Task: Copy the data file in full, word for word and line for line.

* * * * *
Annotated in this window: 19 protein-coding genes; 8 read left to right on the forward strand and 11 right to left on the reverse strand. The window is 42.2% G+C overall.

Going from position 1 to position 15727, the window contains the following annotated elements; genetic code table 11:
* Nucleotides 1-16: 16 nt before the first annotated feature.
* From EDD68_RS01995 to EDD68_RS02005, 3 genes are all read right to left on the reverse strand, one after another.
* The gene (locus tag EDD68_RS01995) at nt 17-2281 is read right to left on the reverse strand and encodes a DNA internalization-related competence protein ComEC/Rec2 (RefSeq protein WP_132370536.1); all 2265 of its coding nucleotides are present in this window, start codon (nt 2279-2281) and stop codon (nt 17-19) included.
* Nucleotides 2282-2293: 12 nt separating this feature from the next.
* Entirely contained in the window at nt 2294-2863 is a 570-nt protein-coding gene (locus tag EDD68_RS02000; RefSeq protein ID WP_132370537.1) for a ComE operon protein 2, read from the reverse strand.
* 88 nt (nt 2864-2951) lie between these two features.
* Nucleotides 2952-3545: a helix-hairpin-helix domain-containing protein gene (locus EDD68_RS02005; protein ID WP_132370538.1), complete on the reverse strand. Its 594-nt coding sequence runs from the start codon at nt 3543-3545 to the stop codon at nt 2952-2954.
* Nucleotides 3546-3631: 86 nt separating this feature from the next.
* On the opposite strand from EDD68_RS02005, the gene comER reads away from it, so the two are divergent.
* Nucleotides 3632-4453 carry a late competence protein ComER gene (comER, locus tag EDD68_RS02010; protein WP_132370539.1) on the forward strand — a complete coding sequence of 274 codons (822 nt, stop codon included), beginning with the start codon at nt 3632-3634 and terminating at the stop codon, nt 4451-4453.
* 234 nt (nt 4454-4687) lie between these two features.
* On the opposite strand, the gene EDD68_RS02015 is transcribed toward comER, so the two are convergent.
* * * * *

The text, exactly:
Annotated in this window: 19 protein-coding genes; 8 read left to right on the forward strand and 11 right to left on the reverse strand. The window is 42.2% G+C overall.

Going from position 1 to position 15727, the window contains the following annotated elements; genetic code table 11:
* Nucleotides 1-16: 16 nt before the first annotated feature.
* From EDD68_RS01995 to EDD68_RS02005, 3 genes are all read right to left on the reverse strand, one after another.
* The gene (locus tag EDD68_RS01995) at nt 17-2281 is read right to left on the reverse strand and encodes a DNA internalization-related competence protein ComEC/Rec2 (RefSeq protein WP_132370536.1); all 2265 of its coding nucleotides are present in this window, start codon (nt 2279-2281) and stop codon (nt 17-19) included.
* Nucleotides 2282-2293: 12 nt separating this feature from the next.
* Entirely contained in the window at nt 2294-2863 is a 570-nt protein-coding gene (locus tag EDD68_RS02000; RefSeq protein ID WP_132370537.1) for a ComE operon protein 2, read from the reverse strand.
* 88 nt (nt 2864-2951) lie between these two features.
* Nucleotides 2952-3545: a helix-hairpin-helix domain-containing protein gene (locus EDD68_RS02005; protein ID WP_132370538.1), complete on the reverse strand. Its 594-nt coding sequence runs from the start codon at nt 3543-3545 to the stop codon at nt 2952-2954.
* Nucleotides 3546-3631: 86 nt separating this feature from the next.
* On the opposite strand from EDD68_RS02005, the gene comER reads away from it, so the two are divergent.
* Nucleotides 3632-4453 carry a late competence protein ComER gene (comER, locus tag EDD68_RS02010; protein WP_132370539.1) on the forward strand — a complete coding sequence of 274 codons (822 nt, stop codon included), beginning with the start codon at nt 3632-3634 and terminating at the stop codon, nt 4451-4453.
* 234 nt (nt 4454-4687) lie between these two features.
* On the opposite strand, the gene EDD68_RS02015 is transcribed toward comER, so the two are convergent.